Poor water management and excessive extraction are the primary cause of declining flow and the poor state of Australia’s iconic Darling River, a new study has found.
Researchers from The Australian National University (ANU) and UNSW Sydney investigated the effects of both climate change and water resource management on the Darling River over the last 40 years.
Their study, published in the prestigious journal Philosophical Transactions A of the Royal Society, found the principal cause of river flow decline on the Darling River, known by First Nations people as the Baaka River, is not due to a drying climate but rather ongoing and “large-scale” water management failures.
“Our analyses separated the effects of declining flows in the Darling River due to long-term meteorological trends from other factors, such as increased water extractions,” study lead author ARC Laureate Fellow Professor Quentin Grafton, from ANU, said.
“We found that more than half the decline in river flows on the Darling River over the past 40 years was due to factors other than higher temperatures or less rainfall.
“The Darling has had high rates of water extraction for decades — driven by water allocation and provided by 15 main channel weirs and over 1,000 small weirs along its 1,000 km length, including upstream.
“Our principal finding is that much of the river flow decline on the Darling River over the past 40 years has not been because of climate change but almost certainly a result of increased water extractions.
“Further evidence in support of this conclusion can be drawn from the large, unmetered, and possibly increasing, water extractions associated with floodplain harvesting in the order of hundreds of billions of litres per year in the northern Murray-Darling Basin, some of which may be illegal.”
Study co-author Professor Richard Kingsford, Director of the Centre for Ecosystem Science at UNSW Sydney, said the findings show that while climate change was clearly happening it can’t be used as an “excuse” for the negative impacts poor water management was having on the Darling River. But importantly, the poor state of the rivers was due to systemic problems in over allocation of water.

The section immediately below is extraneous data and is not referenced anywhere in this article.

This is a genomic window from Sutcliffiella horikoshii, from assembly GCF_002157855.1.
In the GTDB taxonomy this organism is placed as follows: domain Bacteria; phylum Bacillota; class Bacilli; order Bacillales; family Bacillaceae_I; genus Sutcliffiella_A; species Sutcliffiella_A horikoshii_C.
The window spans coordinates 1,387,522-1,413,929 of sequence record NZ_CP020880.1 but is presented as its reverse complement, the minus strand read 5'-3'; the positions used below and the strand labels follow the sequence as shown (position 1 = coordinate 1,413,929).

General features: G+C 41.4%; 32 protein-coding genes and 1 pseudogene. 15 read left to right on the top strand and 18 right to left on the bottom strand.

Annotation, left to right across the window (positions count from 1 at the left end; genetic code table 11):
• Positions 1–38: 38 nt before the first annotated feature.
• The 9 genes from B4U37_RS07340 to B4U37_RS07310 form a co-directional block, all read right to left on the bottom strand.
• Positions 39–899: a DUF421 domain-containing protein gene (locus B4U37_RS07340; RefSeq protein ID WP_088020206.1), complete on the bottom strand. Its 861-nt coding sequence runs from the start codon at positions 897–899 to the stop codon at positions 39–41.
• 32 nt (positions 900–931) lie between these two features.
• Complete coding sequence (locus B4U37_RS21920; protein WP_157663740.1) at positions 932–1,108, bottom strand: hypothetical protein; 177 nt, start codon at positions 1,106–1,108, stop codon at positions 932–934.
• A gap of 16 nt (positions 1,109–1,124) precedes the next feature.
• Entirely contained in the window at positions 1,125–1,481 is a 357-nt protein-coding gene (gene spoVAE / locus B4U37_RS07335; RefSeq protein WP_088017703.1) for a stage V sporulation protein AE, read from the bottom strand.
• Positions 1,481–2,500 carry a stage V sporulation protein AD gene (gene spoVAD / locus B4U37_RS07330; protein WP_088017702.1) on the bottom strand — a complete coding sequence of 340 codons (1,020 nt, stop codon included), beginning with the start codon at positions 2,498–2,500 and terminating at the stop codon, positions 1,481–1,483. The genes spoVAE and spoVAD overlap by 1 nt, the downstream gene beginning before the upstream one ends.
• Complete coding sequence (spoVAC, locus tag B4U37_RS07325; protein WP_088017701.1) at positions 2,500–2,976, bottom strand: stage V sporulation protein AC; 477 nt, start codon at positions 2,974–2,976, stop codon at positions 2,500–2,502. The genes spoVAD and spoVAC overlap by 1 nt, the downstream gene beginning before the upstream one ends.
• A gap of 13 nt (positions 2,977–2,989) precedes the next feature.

“Our point isn’t that climate change is not happening. It’s here, it’s now and is global in its impacts but the story of fish kills at Menindee and declines in health of wetlands of international importance like the Macquarie Marshes was due to decreasing river flows,” Professor Kingsford said.
“Climate change shouldn’t be used as a ‘get out of jail card’ or treated as an ‘act of God’ to excuse bad decision-making and poor planning decisions.
“Much can be done to adapt to both droughts and floods and to reduce both the risks and the consequences to people and the planet from extreme weather event and protect our biodiversity and the people that rely on rivers.
“We have no excuses for claiming that climate change is primarily or solely responsible for declining flows on Darling River when it’s not.”
In highlighting the importance of the findings, Professor Grafton said: “We need to reduce water extractions and reallocate water on this iconic river to ensure minimum river flows for downstream communities and critically important environments.
“This task is urgent if we, as a nation, are to achieve what we agreed to with the Basin Plan a decade ago; healthy sustainable working rivers.”
Read the full study online.
Top image: The Darling River. Photo: Downunderphoto/stock.adobe.com
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